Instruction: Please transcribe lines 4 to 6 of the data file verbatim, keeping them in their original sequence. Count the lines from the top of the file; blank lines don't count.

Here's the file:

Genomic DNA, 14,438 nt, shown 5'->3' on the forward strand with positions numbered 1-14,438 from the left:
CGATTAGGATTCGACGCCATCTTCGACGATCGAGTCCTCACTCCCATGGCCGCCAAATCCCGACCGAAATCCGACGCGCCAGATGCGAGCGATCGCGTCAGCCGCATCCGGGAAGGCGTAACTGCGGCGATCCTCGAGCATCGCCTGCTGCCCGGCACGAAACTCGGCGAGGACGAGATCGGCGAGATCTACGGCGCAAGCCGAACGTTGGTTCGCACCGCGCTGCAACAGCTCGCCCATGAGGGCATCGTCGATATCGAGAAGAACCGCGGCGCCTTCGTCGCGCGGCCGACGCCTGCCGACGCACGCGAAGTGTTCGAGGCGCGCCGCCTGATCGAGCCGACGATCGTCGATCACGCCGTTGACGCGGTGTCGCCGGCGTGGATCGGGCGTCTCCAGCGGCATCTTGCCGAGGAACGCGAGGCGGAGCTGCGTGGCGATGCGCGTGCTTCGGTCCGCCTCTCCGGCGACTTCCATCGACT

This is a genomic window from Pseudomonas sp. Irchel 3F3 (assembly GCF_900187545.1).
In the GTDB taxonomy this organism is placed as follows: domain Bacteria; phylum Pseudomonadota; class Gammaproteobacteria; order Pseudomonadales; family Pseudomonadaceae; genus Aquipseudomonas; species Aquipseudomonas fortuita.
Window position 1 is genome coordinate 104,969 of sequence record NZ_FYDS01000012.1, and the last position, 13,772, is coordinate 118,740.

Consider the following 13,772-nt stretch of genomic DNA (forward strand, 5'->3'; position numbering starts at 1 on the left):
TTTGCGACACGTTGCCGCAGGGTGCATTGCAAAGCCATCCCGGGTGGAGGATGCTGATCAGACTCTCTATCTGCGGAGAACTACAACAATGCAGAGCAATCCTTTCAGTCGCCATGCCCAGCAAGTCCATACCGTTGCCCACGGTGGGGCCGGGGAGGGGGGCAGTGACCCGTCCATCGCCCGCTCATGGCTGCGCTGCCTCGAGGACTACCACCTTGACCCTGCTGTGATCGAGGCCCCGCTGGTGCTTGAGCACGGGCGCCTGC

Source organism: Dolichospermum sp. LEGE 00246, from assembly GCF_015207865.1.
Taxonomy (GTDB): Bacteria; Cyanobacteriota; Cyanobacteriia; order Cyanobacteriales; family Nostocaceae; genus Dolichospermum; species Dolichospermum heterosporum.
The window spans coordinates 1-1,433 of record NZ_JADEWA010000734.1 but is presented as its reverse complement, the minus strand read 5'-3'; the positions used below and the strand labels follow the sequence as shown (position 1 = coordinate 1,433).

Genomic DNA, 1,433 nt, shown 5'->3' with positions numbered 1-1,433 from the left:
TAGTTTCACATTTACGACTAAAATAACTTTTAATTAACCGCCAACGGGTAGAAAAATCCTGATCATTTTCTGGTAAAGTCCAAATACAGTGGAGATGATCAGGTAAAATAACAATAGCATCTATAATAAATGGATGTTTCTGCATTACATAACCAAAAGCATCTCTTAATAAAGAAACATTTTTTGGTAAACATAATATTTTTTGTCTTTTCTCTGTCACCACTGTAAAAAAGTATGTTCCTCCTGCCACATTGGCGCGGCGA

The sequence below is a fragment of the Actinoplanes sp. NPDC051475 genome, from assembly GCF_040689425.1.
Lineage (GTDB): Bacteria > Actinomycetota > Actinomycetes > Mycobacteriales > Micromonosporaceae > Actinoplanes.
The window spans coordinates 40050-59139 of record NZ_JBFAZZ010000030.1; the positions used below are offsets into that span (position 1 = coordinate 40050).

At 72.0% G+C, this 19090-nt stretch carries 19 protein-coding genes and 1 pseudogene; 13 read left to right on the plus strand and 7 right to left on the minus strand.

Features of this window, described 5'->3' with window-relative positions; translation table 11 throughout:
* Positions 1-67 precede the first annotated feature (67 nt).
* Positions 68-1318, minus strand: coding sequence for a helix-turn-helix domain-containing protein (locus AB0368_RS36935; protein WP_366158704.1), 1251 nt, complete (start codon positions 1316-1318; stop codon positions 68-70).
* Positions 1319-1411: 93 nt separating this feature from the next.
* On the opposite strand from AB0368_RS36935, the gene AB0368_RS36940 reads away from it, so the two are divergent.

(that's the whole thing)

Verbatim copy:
In the GTDB taxonomy this organism is placed as follows: domain Bacteria; phylum Pseudomonadota; class Gammaproteobacteria; order Pseudomonadales; family Pseudomonadaceae; genus Aquipseudomonas; species Aquipseudomonas fortuita.
Window position 1 is genome coordinate 104,969 of sequence record NZ_FYDS01000012.1, and the last position, 13,772, is coordinate 118,740.

Consider the following 13,772-nt stretch of genomic DNA (forward strand, 5'->3'; position numbering starts at 1 on the left):